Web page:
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The federal government of Canada is taking significant strides to bolster its privacy legislation, recognizing the critical importance of these fields in today’s digital age. With cyber threats on the rise and artificial intelligence (“AI”) technologies evolving rapidly, the need to strengthen Canada’s legal framework as it relates to these technologies and managing personal data is paramount. These updates aim to enhance cybersecurity measures, protect personal data, and ensure ethical and responsible AI development and deployment.

This blog will provide an overview of ongoing updates to cybersecurity and AI legislation in Canada and their implications for businesses, consumers, and the broader digital landscape.

Current Cybersecurity Legislation

The primary legislation governing Canada’s privacy laws is the Personal Information Protection and Electronic Documents Act (also referred to as “PIPEDA”). In essence, PIPEDA governs how private sector organizations collect, use, and disclose personal information during commercial activities by setting out rules or obtaining consent, limiting the collection of personal information, and mandating safeguards for businesses collecting such information.

As mentioned above, a fundamental principle of PIPEDA requires organizations to obtain meaningful consent from individuals before collecting, using, or disclosing their personal information. This means that organizations must clearly explain the purposes for which they are collecting personal information and obtain consent that is informed, voluntary, and appropriate for the sensitivity of the information. PIPEDA also requires organizations to protect personal information by implementing appropriate security safeguards and to be transparent about their privacy practices. Businesses and organizations that fail to comply with the Personal Information Protection and Electronic Documents Act can face significant fines.

However, despite its principles and frameworks, PIPEDA has its weaknesses. From 2018 to 2022, the Commissioner and the House Commons Standing Committee on Access to Information, Privacy and Ethics have called for its reform in the rapidly changing digital environment, especially concerning the collection of mobility data and the regulation of AI. In response, the Minister of Innovation, Science and Industry tabled Bill C-27 to address these concerns.

Bill C-27: New Privacy Protection and AI Regulation

Bill C-27 creates three new Acts: the Consumer Privacy Protection Act (CPPA), the Personal Information and Data Protection Tribunal Act and the Artificial Intelligence and Data Act. Together, these Acts reform PIPEDA and would create a new privacy regime in Canada.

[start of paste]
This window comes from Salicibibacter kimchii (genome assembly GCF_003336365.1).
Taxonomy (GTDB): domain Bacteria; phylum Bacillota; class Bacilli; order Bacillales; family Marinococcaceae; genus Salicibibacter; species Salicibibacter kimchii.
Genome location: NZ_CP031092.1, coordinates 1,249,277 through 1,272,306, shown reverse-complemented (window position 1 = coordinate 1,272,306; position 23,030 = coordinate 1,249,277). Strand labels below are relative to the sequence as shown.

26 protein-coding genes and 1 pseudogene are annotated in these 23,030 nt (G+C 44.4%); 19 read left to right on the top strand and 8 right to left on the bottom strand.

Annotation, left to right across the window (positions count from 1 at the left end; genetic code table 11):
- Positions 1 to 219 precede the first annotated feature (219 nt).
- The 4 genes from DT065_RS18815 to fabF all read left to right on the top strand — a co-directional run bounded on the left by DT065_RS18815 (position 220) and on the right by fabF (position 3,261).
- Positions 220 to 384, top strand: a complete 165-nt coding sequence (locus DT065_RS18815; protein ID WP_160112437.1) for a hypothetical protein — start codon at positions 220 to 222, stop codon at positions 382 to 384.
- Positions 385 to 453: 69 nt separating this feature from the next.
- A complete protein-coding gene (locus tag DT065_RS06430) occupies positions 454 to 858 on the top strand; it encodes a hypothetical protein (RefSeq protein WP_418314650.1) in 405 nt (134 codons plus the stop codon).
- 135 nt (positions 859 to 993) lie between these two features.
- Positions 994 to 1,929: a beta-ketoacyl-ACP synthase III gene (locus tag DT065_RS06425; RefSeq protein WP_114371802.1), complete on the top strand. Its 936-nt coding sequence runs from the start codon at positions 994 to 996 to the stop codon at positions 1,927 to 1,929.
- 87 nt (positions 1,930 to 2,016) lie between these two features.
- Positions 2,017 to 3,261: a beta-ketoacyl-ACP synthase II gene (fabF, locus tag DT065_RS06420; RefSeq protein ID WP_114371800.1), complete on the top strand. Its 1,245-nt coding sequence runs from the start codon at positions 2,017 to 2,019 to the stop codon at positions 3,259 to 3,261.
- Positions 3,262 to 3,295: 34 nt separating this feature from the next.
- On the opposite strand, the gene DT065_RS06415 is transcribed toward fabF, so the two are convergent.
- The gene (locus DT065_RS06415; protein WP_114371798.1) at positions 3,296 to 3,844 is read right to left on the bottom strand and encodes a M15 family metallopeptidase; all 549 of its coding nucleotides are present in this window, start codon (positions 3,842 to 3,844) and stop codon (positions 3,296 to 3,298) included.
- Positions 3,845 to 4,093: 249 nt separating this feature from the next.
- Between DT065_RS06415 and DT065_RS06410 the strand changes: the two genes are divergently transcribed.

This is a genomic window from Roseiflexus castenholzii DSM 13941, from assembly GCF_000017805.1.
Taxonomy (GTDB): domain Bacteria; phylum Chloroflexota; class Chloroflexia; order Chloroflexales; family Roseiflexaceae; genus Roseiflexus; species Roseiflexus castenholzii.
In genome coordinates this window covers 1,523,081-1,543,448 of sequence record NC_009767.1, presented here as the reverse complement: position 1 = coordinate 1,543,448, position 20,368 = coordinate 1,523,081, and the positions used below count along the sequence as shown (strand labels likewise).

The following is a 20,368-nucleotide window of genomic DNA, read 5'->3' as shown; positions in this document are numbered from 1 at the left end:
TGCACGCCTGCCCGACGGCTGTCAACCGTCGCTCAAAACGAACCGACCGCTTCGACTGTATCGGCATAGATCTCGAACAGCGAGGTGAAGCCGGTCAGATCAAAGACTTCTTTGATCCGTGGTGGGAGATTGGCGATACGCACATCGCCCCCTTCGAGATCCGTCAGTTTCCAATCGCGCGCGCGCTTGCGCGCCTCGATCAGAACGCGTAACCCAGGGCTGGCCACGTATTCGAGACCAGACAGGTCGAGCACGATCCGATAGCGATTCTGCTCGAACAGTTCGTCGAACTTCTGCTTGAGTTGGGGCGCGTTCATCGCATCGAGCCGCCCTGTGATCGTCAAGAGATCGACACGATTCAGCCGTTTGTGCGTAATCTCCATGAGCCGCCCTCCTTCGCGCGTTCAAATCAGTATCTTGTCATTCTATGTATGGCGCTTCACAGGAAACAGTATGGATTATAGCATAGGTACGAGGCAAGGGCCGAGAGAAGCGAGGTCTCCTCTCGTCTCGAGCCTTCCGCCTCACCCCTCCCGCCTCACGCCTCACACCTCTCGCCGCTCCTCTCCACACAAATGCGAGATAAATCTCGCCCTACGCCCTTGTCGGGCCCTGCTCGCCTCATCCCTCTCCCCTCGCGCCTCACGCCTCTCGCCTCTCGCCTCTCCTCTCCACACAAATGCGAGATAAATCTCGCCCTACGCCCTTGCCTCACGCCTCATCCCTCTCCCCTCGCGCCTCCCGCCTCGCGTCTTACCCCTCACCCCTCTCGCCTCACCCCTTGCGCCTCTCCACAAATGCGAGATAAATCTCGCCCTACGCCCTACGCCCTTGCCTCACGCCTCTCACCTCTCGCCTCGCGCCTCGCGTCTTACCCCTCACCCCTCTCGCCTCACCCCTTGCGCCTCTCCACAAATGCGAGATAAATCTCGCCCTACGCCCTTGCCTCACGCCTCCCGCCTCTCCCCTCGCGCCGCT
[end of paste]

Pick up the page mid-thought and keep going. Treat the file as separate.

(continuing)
It has completed the second reading in the House of Commons and is currently undergoing committee discussions by the Standing Committee on Industry and Technology. The Bill still needs to be approved by the Senate, so subject to the changes that may occur during that stage, the proposed Acts currently include the following provisions:

Consumer Privacy Protection Act

The Consumer Privacy Protection Act replaces Schedule 1 of PIPEDA but would maintain its consent provisions. It also includes exceptions to the requirement for consent, such as disclosing personal information for socially beneficial purposes. Crucially, it also includes consumers’ key rights regarding their data. For example, it consists of the right to erasure of data, and the right to an explanation concerning decisions made by an automated decision system.

If an organization were to fail to comply, the Consumer Privacy Protection Act grants the Privacy Commissioner powers to make decisions and recommendations for penalties, which cannot exceed $10,000,000 and 3% of an organization’s gross global revenue, and fines the higher of $25,000,000 and 5% of an organization’s gross global revenue.

Personal Information and Data Protection Tribunal Act

This Act establishes the Personal Information and Data Protection Tribunal and its principles of operation. This Tribunal would be the body that would deal with appeals of decisions and penalties made under the Consumer Privacy Protection Act.

Artificial Intelligence and Data Act

In general, the Artificial Intelligence and Data Act provides the first extensive regulatory framework for AI systems. It requires individuals and businesses to identify, assess and mitigate the risks of harm or biased output of AI systems. It also allows a minister broad power to require an organization subject to the Act to cease making available an AI system if there are reasonable grounds to believe that this system gives rise to a serious risk of imminent harm.

Contact Bader Law to Learn More About Impending Privacy Regulations and Proactive Policy Compliance

At Bader Law, our business law team successfully advises tech start-ups and business owners on privacy issues, including cloud computing, blockchain, other crypto-currency, and FinTech. We are familiar with the various challenges that organizations face, particularly in the technology sector, and work closely with entrepreneurs and employers to ensure that their legal needs are met.

With offices in Mississauga and Oakville, the corporate lawyers at Bader Law have decades of experience helping businesses grow and expand, and helping corporations negotiate licensing agreements and prepare companies for exit events. We are thorough, efficient, and focused on delivering the best possible outcome for every client. Contact us online or at (289) 652-9092 to discuss your matter with a member of our team.